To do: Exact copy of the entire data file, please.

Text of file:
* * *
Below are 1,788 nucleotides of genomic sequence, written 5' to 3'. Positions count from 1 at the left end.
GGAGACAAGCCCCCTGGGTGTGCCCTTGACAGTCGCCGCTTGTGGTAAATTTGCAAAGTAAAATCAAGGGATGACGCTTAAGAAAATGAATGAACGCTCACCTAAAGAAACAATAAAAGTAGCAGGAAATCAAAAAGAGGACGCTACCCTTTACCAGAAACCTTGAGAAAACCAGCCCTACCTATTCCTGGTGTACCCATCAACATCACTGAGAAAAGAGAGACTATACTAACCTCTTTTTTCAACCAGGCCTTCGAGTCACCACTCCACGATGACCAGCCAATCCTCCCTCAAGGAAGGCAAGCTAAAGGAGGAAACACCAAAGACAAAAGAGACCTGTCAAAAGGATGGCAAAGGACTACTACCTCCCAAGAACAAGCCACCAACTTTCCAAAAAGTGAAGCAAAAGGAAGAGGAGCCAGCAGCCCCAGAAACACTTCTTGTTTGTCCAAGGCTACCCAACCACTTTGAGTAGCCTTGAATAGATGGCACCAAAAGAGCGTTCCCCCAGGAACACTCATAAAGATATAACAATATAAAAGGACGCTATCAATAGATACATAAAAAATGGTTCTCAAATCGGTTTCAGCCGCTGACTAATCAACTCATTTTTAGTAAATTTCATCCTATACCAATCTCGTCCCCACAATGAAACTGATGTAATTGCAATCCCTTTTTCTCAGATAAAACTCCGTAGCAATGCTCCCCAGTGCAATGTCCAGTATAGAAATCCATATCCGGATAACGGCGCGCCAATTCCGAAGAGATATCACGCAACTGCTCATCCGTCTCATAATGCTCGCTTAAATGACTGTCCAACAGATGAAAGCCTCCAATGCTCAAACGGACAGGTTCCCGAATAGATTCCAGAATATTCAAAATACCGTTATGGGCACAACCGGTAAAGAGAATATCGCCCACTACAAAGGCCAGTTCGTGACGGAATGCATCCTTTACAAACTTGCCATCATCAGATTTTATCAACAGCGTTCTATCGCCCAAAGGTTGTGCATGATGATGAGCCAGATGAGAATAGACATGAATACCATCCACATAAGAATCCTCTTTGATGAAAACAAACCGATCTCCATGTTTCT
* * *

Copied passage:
Below are 1,788 nucleotides of genomic sequence, written 5' to 3'. Positions count from 1 at the left end.
GGAGACAAGCCCCCTGGGTGTGCCCTTGACAGTCGCCGCTTGTGGTAAATTTGCAAAGTAAAATCAAGGGATGACGCTTAAGAAAATGAATGAACGCTCACCTAAAGAAACAATAAAAGTAGCAGGAAATCAAAAAGAGGACGCTACCCTTTACCAGAAACCTTGAGAAAACCAGCCCTACCTATTCCTGGTGTACCCATCAACATCACTGAGAAAAGAGAGACTATACTAACCTCTTTTTTCAACCAGGCCTTCGAGTCACCACTCCACGATGACCAGCCAATCCTCCCTCAAGGAAGGCAAGCTAAAGGAGGAAACACCAAAGACAAAAGAGACCTGTCAAAAGGATGGCAAAGGACTACTACCTCCCAAGAACAAGCCACCAACTTTCCAAAAAGTGAAGCAAAAGGAAGAGGAGCCAGCAGCCCCAGAAACACTTCTTGTTTGTCCAAGGCTACCCAACCACTTTGAGTAGCCTTGAATAGATGGCACCAAAAGAGCGTTCCCCCAGGAACACTCATAAAGATATAACAATATAAAAGGACGCTATCAATAGATACATAAAAAATGGTTCTCAAATCGGTTTCAGCCGCTGACTAATCAACTCATTTTTAGTAAATTTCATCCTATACCAATCTCGTCCCCACAATGAAACTGATGTAATTGCAATCCCTTTTTCTCAGATAAAACTCCGTAGCAATGCTCCCCAGTGCAATGTCCAGTATAGAAATCCATATCCGGATAACGGCGCGCCAATTCCGAAGAGATATCACGCAACTGCTCATCCGTCTCATAATGCTCGCTTAAATGACTGTCCAACAGATGAAAGCCTCCAATGCTCAAACGGACAGGTTCCCGAATAGATTCCAGAATATTCAAAATACCGTTATGGGCACAACCGGTAAAGAGAATATCGCCCACTACAAAGGCCAGTTCGTGACGGAATGCATCCTTTACAAACTTGCCATCATCAGATTTTATCAACAGCGTTCTATCGCCCAAAGGTTGTGCATGATGATGAGCCAGATGAGAATAGACATGAATACCATCCACATAAGAATCCTCTTTGATGAAAACAAACCGATCTCCATGTTTCT